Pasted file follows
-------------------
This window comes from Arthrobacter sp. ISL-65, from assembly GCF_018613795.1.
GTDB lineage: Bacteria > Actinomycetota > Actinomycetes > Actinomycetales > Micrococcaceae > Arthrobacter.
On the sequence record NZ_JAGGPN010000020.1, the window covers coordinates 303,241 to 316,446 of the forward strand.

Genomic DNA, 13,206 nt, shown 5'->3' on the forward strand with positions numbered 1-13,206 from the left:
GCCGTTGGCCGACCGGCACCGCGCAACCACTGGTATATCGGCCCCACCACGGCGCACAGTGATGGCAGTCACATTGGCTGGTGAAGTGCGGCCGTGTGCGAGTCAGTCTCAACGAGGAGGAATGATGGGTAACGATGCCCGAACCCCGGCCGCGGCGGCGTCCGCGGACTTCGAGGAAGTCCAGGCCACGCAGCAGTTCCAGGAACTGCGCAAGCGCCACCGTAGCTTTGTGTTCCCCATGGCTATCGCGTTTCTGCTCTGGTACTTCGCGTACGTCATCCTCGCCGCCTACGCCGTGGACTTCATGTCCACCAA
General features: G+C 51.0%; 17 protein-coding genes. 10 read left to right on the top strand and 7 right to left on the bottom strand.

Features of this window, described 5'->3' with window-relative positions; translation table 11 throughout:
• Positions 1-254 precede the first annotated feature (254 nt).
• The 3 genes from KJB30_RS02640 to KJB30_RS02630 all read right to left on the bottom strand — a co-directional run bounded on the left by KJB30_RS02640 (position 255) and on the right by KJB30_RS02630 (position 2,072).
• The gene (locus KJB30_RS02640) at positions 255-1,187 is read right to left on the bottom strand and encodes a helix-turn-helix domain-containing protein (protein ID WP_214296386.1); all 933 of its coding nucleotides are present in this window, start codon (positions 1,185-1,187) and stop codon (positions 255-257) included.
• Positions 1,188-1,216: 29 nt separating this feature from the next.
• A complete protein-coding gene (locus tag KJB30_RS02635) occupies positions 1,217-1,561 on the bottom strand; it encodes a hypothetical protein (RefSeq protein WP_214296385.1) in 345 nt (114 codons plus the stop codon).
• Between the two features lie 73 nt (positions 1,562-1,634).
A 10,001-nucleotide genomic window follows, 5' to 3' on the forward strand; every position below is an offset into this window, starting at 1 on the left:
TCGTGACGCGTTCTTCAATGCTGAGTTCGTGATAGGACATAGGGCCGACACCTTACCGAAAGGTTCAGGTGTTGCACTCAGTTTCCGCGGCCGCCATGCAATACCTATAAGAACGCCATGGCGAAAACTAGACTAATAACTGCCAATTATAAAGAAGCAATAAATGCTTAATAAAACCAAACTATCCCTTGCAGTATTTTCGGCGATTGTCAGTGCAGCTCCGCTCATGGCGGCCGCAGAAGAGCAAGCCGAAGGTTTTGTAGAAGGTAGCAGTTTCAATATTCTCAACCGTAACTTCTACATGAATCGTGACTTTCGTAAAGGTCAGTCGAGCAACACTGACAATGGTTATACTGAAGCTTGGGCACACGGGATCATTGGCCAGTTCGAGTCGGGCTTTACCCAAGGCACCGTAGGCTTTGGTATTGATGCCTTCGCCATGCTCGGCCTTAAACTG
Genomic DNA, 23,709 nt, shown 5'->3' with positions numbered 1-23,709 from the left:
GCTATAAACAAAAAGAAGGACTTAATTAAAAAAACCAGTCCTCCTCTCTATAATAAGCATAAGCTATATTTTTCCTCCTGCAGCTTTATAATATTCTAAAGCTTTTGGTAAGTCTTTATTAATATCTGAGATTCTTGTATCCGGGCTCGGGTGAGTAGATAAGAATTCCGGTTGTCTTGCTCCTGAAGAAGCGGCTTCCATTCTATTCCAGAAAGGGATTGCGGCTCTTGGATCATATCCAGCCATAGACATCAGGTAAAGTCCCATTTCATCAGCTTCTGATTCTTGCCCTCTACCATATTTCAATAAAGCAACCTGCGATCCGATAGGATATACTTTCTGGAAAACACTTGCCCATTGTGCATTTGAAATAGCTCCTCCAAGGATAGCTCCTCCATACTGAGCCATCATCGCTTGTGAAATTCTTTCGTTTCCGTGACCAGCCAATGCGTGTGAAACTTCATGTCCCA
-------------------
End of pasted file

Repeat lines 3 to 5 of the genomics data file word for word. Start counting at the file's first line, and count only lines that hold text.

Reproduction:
On the sequence record NZ_JAGGPN010000020.1, the window covers coordinates 303,241 to 316,446 of the forward strand.

Genomic DNA, 13,206 nt, shown 5'->3' on the forward strand with positions numbered 1-13,206 from the left:
GCCGTTGGCCGACCGGCACCGCGCAACCACTGGTATATCGGCCCCACCACGGCGCACAGTGATGGCAGTCACATTGGCTGGTGAAGTGCGGCCGTGTGCGAGTCAGTCTCAACGAGGAGGAATGATGGGTAACGATGCCCGAACCCCGGCCGCGGCGGCGTCCGCGGACTTCGAGGAAGTCCAGGCCACGCAGCAGTTCCAGGAACTGCGCAAGCGCCACCGTAGCTTTGTGTTCCCCATGGCTATCGCGTTTCTGCTCTGGTACTTCGCGTACGTCATCCTCGCCGCCTACGCCGTGGACTTCATGTCCACCAA